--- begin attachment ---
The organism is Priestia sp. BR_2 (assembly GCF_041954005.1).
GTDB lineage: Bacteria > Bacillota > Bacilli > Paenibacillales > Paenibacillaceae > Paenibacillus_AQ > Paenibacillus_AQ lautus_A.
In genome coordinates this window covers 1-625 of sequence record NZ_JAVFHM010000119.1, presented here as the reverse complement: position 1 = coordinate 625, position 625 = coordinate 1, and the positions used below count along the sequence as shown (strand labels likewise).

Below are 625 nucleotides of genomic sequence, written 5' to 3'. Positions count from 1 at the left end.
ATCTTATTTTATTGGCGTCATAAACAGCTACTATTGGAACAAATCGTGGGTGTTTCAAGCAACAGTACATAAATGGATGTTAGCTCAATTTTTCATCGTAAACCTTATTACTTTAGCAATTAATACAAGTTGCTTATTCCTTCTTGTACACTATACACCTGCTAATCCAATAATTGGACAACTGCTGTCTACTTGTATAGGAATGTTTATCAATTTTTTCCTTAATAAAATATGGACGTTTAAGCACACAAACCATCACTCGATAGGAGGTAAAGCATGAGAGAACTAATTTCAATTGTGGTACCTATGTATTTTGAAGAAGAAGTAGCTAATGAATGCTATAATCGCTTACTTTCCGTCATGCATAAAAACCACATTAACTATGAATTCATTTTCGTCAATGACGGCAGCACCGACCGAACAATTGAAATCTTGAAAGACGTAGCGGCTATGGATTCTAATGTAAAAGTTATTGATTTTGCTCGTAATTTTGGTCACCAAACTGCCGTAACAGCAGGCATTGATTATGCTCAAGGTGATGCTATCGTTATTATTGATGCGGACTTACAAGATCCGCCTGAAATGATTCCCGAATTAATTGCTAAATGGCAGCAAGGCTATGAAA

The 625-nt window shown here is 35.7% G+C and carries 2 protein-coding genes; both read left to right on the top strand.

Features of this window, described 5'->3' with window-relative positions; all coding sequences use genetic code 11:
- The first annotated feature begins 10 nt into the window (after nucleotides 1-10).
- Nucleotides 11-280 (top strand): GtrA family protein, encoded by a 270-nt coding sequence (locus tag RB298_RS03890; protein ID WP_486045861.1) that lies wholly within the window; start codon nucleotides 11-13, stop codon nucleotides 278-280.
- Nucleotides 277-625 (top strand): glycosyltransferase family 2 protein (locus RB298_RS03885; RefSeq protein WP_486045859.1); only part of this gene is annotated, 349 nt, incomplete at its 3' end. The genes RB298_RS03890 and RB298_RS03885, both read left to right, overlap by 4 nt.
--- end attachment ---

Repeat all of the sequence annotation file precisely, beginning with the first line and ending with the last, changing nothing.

The organism is Priestia sp. BR_2 (assembly GCF_041954005.1).
GTDB lineage: Bacteria > Bacillota > Bacilli > Paenibacillales > Paenibacillaceae > Paenibacillus_AQ > Paenibacillus_AQ lautus_A.
In genome coordinates this window covers 1-625 of sequence record NZ_JAVFHM010000119.1, presented here as the reverse complement: position 1 = coordinate 625, position 625 = coordinate 1, and the positions used below count along the sequence as shown (strand labels likewise).

Below are 625 nucleotides of genomic sequence, written 5' to 3'. Positions count from 1 at the left end.
ATCTTATTTTATTGGCGTCATAAACAGCTACTATTGGAACAAATCGTGGGTGTTTCAAGCAACAGTACATAAATGGATGTTAGCTCAATTTTTCATCGTAAACCTTATTACTTTAGCAATTAATACAAGTTGCTTATTCCTTCTTGTACACTATACACCTGCTAATCCAATAATTGGACAACTGCTGTCTACTTGTATAGGAATGTTTATCAATTTTTTCCTTAATAAAATATGGACGTTTAAGCACACAAACCATCACTCGATAGGAGGTAAAGCATGAGAGAACTAATTTCAATTGTGGTACCTATGTATTTTGAAGAAGAAGTAGCTAATGAATGCTATAATCGCTTACTTTCCGTCATGCATAAAAACCACATTAACTATGAATTCATTTTCGTCAATGACGGCAGCACCGACCGAACAATTGAAATCTTGAAAGACGTAGCGGCTATGGATTCTAATGTAAAAGTTATTGATTTTGCTCGTAATTTTGGTCACCAAACTGCCGTAACAGCAGGCATTGATTATGCTCAAGGTGATGCTATCGTTATTATTGATGCGGACTTACAAGATCCGCCTGAAATGATTCCCGAATTAATTGCTAAATGGCAGCAAGGCTATGAAA

The 625-nt window shown here is 35.7% G+C and carries 2 protein-coding genes; both read left to right on the top strand.

Features of this window, described 5'->3' with window-relative positions; all coding sequences use genetic code 11:
- The first annotated feature begins 10 nt into the window (after nucleotides 1-10).
- Nucleotides 11-280 (top strand): GtrA family protein, encoded by a 270-nt coding sequence (locus tag RB298_RS03890; protein ID WP_486045861.1) that lies wholly within the window; start codon nucleotides 11-13, stop codon nucleotides 278-280.
- Nucleotides 277-625 (top strand): glycosyltransferase family 2 protein (locus RB298_RS03885; RefSeq protein WP_486045859.1); only part of this gene is annotated, 349 nt, incomplete at its 3' end. The genes RB298_RS03890 and RB298_RS03885, both read left to right, overlap by 4 nt.